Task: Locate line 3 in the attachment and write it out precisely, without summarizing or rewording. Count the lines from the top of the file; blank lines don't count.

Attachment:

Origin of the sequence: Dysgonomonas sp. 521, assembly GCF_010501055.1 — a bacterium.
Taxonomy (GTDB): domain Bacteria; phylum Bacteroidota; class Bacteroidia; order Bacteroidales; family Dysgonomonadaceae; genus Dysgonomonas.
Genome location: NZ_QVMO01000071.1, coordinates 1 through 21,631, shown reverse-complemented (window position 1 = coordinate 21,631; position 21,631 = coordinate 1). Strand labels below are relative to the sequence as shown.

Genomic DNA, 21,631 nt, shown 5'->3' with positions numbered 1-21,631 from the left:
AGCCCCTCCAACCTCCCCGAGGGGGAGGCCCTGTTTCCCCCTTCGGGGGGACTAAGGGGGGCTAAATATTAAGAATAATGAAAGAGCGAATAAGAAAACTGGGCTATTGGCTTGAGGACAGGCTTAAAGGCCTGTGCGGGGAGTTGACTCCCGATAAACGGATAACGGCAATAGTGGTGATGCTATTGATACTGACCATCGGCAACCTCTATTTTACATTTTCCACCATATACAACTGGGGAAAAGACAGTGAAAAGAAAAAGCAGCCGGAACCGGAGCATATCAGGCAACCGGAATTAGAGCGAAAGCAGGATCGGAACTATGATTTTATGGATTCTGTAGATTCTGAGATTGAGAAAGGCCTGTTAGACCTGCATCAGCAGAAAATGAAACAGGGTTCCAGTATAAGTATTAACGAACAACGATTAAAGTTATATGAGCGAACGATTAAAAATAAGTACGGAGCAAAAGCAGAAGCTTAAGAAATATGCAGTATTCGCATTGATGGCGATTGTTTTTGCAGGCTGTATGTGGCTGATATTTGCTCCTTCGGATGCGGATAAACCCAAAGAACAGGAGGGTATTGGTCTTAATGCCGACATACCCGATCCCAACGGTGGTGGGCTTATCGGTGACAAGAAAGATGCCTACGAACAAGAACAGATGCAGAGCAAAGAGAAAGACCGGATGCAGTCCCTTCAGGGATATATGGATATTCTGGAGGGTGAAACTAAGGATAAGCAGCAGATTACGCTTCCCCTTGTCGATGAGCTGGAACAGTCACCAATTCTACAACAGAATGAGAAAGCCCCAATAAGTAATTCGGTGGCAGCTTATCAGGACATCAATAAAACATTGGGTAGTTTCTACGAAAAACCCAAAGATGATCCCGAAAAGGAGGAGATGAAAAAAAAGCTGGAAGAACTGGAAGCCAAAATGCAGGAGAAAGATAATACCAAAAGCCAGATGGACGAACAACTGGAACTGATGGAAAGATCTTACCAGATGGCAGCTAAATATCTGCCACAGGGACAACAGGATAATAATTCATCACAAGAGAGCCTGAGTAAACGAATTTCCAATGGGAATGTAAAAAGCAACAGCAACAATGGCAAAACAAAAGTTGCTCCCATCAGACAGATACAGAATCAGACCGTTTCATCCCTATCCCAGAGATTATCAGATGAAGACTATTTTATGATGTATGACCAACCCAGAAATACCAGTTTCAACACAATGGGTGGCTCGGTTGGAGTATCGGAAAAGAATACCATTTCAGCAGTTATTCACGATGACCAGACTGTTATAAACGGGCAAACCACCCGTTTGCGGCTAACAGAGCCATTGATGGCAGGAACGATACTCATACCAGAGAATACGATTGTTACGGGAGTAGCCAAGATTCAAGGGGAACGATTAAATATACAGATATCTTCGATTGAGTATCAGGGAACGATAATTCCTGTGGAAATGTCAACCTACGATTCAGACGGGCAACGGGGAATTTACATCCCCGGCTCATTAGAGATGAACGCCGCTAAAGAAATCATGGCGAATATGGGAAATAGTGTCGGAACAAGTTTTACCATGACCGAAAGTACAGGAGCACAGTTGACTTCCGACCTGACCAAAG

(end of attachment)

Genome location: NZ_QVMO01000071.1, coordinates 1 through 21,631, shown reverse-complemented (window position 1 = coordinate 21,631; position 21,631 = coordinate 1). Strand labels below are relative to the sequence as shown.